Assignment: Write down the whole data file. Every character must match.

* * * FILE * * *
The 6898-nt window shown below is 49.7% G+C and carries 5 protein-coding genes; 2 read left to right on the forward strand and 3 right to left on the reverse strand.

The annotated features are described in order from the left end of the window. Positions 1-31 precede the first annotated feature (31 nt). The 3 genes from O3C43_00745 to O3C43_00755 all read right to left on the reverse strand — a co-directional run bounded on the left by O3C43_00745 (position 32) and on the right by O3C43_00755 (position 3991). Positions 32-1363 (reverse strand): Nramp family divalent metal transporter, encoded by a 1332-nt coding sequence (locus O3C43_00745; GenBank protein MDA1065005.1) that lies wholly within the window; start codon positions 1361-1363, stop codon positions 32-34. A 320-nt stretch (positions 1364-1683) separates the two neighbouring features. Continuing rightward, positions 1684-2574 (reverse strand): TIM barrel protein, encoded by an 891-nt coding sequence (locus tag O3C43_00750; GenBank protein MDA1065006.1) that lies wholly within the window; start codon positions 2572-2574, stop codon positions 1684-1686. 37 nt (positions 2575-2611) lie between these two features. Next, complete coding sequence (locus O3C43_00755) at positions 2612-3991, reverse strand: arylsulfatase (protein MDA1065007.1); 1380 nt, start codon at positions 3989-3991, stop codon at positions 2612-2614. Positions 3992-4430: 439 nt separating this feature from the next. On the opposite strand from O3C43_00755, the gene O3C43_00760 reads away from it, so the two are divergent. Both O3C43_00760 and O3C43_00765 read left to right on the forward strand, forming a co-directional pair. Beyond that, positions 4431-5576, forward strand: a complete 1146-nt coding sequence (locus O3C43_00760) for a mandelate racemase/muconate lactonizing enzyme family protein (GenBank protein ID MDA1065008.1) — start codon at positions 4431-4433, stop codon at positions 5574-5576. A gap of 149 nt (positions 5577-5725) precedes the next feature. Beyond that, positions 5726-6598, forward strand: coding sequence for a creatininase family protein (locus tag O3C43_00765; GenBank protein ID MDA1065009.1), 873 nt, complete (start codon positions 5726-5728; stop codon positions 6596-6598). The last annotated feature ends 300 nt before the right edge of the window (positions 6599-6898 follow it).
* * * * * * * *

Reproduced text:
The 6898-nt window shown below is 49.7% G+C and carries 5 protein-coding genes; 2 read left to right on the forward strand and 3 right to left on the reverse strand.

The annotated features are described in order from the left end of the window. Positions 1-31 precede the first annotated feature (31 nt). The 3 genes from O3C43_00745 to O3C43_00755 all read right to left on the reverse strand — a co-directional run bounded on the left by O3C43_00745 (position 32) and on the right by O3C43_00755 (position 3991). Positions 32-1363 (reverse strand): Nramp family divalent metal transporter, encoded by a 1332-nt coding sequence (locus O3C43_00745; GenBank protein MDA1065005.1) that lies wholly within the window; start codon positions 1361-1363, stop codon positions 32-34. A 320-nt stretch (positions 1364-1683) separates the two neighbouring features. Continuing rightward, positions 1684-2574 (reverse strand): TIM barrel protein, encoded by an 891-nt coding sequence (locus tag O3C43_00750; GenBank protein MDA1065006.1) that lies wholly within the window; start codon positions 2572-2574, stop codon positions 1684-1686. 37 nt (positions 2575-2611) lie between these two features. Next, complete coding sequence (locus O3C43_00755) at positions 2612-3991, reverse strand: arylsulfatase (protein MDA1065007.1); 1380 nt, start codon at positions 3989-3991, stop codon at positions 2612-2614. Positions 3992-4430: 439 nt separating this feature from the next. On the opposite strand from O3C43_00755, the gene O3C43_00760 reads away from it, so the two are divergent. Both O3C43_00760 and O3C43_00765 read left to right on the forward strand, forming a co-directional pair. Beyond that, positions 4431-5576, forward strand: a complete 1146-nt coding sequence (locus O3C43_00760) for a mandelate racemase/muconate lactonizing enzyme family protein (GenBank protein ID MDA1065008.1) — start codon at positions 4431-4433, stop codon at positions 5574-5576. A gap of 149 nt (positions 5577-5725) precedes the next feature. Beyond that, positions 5726-6598, forward strand: coding sequence for a creatininase family protein (locus tag O3C43_00765; GenBank protein ID MDA1065009.1), 873 nt, complete (start codon positions 5726-5728; stop codon positions 6596-6598). The last annotated feature ends 300 nt before the right edge of the window (positions 6599-6898 follow it).